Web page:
In this paper, we empirically examine the movement of the exchange rate pass-through to the aggregate import prices in Japan from the 1980s through 2001. We demonstrate that the exchange rate pass-through to Japan's import prices fell in the 1990s, and such a decline occurred mainly during the period from the late 1980s to the mid-1990s. In addition, we show that the decline came mainly from declines in the exchange rate pass-through in each product, rather than a shift of import share from raw materials to manufactured goods with a lower exchange rate pass-through. Moreover, the period of the decline in the exchange rate pass-through coincides with the period of the sharp appreciation of the yen and resultant structural changes in the economy and international trade. Although the advance in the globalization of Japanese firms is likely to reduce the exchange rate pass-through to import prices, it should be noted that the decline in the exchange rate pass-through does not necessarily imply that exchange rate fluctuations have become less important in connection with macroeconomic fluctuations.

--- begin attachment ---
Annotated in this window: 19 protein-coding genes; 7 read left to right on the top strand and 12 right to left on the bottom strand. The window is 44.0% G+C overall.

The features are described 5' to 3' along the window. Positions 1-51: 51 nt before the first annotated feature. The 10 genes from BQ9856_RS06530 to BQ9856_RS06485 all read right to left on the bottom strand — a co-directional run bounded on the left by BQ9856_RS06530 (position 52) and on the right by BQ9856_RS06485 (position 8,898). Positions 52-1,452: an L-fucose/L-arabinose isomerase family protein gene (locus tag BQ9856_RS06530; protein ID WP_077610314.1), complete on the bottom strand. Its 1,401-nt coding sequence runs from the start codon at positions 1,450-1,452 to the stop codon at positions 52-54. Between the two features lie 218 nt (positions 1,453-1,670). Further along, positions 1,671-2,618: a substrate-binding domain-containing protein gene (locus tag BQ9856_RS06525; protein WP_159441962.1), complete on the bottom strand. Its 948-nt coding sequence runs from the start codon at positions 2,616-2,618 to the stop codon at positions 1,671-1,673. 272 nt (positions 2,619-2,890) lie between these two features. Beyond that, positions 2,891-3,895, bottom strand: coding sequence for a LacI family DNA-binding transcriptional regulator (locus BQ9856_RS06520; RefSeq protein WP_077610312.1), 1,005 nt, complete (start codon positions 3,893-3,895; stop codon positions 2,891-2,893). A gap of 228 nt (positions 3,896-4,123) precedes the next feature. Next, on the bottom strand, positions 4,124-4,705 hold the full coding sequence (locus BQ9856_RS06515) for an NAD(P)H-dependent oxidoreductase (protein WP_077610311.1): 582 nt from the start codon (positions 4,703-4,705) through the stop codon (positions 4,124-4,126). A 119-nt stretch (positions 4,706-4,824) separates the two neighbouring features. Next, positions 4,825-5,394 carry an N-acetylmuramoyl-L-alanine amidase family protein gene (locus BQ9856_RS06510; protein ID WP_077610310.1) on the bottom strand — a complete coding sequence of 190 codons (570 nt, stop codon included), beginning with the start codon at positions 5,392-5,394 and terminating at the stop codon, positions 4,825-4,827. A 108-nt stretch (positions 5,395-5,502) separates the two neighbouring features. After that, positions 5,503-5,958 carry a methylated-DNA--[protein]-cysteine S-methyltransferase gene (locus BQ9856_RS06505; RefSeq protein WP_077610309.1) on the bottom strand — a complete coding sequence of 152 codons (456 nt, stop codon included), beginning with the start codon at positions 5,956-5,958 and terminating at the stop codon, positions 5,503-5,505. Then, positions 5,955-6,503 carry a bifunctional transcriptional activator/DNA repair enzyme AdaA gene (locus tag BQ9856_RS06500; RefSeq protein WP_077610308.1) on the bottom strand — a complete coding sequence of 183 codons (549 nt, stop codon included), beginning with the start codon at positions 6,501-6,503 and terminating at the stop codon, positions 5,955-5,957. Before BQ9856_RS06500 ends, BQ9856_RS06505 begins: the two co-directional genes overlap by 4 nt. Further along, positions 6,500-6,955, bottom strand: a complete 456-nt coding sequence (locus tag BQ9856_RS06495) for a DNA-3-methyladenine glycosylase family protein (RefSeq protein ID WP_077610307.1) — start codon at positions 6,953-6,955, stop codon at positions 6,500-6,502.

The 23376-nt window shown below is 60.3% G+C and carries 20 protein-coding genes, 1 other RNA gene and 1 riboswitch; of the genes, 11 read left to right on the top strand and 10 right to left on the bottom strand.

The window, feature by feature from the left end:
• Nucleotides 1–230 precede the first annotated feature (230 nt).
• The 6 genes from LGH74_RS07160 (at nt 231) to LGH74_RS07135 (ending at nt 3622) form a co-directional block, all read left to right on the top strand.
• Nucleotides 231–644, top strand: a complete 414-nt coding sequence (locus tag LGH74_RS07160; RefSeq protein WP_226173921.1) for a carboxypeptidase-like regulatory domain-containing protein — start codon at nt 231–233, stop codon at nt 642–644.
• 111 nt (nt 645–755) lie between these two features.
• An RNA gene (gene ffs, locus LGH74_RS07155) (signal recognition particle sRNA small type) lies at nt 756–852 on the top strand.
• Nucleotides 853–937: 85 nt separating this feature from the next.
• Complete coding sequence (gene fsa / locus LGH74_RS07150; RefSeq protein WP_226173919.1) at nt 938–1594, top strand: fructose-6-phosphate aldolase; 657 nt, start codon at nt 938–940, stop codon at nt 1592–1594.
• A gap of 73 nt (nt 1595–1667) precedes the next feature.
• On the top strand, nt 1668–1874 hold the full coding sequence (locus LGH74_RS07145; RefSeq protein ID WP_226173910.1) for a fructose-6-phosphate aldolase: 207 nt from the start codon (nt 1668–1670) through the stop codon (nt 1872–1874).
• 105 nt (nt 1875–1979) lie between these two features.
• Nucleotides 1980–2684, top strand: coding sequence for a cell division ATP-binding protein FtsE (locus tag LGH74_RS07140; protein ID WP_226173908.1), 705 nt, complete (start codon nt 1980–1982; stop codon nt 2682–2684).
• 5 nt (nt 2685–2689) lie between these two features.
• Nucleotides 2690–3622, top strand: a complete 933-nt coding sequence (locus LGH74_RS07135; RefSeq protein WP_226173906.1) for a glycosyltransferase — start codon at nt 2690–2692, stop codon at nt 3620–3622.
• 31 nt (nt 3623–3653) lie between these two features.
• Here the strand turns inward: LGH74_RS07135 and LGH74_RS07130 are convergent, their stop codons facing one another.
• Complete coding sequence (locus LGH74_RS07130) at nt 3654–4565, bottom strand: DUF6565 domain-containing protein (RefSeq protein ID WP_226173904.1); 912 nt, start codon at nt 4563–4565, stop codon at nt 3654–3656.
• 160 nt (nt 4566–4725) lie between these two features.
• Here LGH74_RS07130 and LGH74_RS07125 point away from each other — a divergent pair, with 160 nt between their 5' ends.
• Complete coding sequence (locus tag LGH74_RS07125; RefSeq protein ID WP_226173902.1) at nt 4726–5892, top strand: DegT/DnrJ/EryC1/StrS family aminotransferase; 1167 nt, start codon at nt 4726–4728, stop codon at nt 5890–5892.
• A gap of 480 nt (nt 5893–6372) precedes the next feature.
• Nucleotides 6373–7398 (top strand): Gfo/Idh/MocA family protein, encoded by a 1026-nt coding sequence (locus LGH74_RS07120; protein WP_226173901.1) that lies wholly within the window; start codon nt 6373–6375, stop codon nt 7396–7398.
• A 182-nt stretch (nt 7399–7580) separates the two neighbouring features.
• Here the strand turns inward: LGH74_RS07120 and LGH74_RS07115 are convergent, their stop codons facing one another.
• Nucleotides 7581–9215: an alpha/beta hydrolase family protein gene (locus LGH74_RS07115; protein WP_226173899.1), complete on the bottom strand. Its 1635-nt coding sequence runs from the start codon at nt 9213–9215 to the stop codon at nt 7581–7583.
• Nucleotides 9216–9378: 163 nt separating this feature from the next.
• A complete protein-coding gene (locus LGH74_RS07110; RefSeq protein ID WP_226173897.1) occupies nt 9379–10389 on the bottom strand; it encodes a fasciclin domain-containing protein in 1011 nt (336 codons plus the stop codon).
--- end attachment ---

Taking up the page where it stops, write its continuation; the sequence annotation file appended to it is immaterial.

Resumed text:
Keywords: Exchange rate pass-through; Pricing-to-market; Import structure; Expenditure-switching effect; Firms' sourcing decision
Views expressed in the paper are those of the authors and do not necessarily reflect those of the Bank of Japan or Institute for Monetary and Economic Studies.